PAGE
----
Objective criteria for a return to sport

For a recommendation for a safe return to sports, a patient was required to score at least “normal” on any of the subtests. The patients who intended to return to competitive high-risk sports (e.g. alpine skiing or soccer) were required to score values that were at least regarded as “good” within the normative values (Table 1). An LSI >90 % for the dominant leg and an LSI >80 % for the non-dominant determined the time for a return to play.

Table 1 Objective criteria patients had to fulfil for a “safe” return to play compared to normative values of healthy controls

The procedures were reviewed and approved by the Board of Ethical Questions in Science of the University of Innsbruck.

Statistical analysis

For the statistical analysis, SPSS® 20.0 (IBM SPSS Statistics, New York, USA) for Mac software was used. The normal distribution was tested and confirmed with the Kolmogorov–Smirnov test for the metrical data and with the Chi-squared test for the nominal data. The quantitative parameters were evaluated with the calculation of the mean and standard deviations (SDs). To determine possible differences between the test values of the patients who were ready for a return to play and the patients who had deficits, the Student’s t test or Mann–Whitney U test were used, depending on the data distribution. To evaluate the progress during physical therapy between the tests and retests, matched pair analyses using the Student’s t test or the Wilcoxon test, depending on the data distribution, were performed. All the measurements are expressed with ±1 SD. Statistical significance was accepted for p ≤ 0.05.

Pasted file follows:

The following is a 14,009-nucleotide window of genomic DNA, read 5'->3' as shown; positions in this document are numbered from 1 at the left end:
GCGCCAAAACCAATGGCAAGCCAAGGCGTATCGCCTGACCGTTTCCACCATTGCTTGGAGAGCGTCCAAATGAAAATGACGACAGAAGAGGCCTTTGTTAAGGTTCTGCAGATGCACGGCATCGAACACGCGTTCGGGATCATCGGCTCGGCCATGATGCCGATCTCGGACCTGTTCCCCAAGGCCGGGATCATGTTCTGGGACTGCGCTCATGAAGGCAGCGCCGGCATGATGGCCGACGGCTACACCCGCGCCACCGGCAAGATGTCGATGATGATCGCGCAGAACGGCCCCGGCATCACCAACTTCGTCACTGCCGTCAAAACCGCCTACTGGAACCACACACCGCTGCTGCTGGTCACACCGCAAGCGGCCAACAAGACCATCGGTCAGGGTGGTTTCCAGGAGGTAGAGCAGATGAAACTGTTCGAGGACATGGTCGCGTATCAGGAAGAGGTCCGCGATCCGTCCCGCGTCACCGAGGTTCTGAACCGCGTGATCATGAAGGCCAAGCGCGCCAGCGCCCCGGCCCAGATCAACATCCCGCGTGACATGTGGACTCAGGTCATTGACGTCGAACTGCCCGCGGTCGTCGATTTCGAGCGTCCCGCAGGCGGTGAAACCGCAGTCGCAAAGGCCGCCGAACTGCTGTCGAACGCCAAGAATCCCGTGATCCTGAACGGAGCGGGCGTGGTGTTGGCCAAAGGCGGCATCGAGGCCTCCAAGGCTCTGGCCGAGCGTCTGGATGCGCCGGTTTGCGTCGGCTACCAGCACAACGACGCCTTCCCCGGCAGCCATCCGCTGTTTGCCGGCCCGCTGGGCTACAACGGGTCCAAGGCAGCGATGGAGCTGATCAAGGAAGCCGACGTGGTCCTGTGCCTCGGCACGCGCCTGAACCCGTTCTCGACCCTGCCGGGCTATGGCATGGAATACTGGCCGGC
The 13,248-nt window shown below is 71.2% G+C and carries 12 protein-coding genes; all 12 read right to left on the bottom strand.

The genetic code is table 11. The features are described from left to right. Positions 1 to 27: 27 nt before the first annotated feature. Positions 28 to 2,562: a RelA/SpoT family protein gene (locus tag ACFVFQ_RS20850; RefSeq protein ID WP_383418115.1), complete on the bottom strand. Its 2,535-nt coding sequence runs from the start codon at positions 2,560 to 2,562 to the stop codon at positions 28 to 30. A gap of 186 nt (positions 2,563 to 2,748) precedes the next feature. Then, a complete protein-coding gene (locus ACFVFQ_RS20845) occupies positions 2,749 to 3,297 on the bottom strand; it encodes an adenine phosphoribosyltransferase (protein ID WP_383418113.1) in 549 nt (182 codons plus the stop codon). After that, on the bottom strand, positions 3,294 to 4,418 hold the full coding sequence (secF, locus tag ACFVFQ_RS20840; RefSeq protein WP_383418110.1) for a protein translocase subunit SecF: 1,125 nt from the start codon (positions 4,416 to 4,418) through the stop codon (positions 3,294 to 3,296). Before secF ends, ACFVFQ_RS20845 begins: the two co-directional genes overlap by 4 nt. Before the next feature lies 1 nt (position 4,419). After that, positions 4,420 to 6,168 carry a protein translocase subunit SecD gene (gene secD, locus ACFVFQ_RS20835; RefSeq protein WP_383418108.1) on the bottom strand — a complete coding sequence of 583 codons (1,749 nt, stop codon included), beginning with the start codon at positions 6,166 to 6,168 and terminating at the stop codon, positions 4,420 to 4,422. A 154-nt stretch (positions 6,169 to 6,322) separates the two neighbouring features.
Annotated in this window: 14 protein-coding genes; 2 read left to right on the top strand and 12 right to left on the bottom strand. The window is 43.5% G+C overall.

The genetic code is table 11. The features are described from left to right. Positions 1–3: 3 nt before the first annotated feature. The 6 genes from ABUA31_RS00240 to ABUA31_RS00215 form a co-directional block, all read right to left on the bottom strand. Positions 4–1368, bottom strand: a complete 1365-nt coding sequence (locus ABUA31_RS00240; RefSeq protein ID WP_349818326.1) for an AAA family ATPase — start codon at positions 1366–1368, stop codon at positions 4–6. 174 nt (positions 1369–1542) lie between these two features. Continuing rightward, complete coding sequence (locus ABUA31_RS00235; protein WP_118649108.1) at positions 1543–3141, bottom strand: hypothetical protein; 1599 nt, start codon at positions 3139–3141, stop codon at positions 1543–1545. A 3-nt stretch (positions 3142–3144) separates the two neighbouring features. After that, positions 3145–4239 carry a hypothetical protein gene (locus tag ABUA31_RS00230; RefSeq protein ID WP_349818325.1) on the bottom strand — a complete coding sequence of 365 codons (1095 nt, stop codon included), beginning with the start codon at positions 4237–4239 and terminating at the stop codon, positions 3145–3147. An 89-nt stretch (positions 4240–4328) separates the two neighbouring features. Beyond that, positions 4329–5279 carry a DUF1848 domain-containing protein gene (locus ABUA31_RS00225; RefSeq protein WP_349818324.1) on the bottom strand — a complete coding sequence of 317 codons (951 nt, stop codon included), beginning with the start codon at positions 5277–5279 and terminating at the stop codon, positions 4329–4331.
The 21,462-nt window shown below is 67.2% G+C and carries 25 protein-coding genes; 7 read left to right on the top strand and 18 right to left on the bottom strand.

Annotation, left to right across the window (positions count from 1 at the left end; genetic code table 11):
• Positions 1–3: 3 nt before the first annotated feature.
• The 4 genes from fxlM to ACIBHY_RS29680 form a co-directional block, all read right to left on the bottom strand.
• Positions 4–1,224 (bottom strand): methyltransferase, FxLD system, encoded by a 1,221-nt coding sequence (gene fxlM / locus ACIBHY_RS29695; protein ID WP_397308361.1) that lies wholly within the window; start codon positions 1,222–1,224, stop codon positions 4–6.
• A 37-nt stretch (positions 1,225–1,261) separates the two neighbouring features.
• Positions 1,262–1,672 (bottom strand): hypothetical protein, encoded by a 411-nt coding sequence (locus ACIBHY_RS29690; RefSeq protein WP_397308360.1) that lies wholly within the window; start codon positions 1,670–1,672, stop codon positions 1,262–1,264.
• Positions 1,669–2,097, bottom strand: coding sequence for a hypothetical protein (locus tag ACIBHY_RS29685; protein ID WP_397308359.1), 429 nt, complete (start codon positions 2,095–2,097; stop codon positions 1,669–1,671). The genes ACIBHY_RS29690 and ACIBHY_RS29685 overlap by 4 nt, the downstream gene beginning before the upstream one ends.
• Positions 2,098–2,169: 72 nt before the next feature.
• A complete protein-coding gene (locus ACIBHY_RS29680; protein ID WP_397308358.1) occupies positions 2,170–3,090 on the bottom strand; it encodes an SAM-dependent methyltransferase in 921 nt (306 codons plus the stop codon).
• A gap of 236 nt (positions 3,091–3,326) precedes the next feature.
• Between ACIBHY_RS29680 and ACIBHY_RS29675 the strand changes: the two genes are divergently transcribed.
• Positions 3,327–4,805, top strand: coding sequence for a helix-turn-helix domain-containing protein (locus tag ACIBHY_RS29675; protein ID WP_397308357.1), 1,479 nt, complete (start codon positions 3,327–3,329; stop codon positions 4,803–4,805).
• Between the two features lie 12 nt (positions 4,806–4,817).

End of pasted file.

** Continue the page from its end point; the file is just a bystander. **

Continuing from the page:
A post hoc power analysis using G*Power (Franz Paul, Kiel, Germany) was used to determine the power of the present study. Based on the results of the Student’s t test and Mann–Whitney U test, an effect size of 0.35 was calculated. With the underlying effect size, an α of 0.05 and a study group of sixty-nine patients, a power of 0.82 was calculated.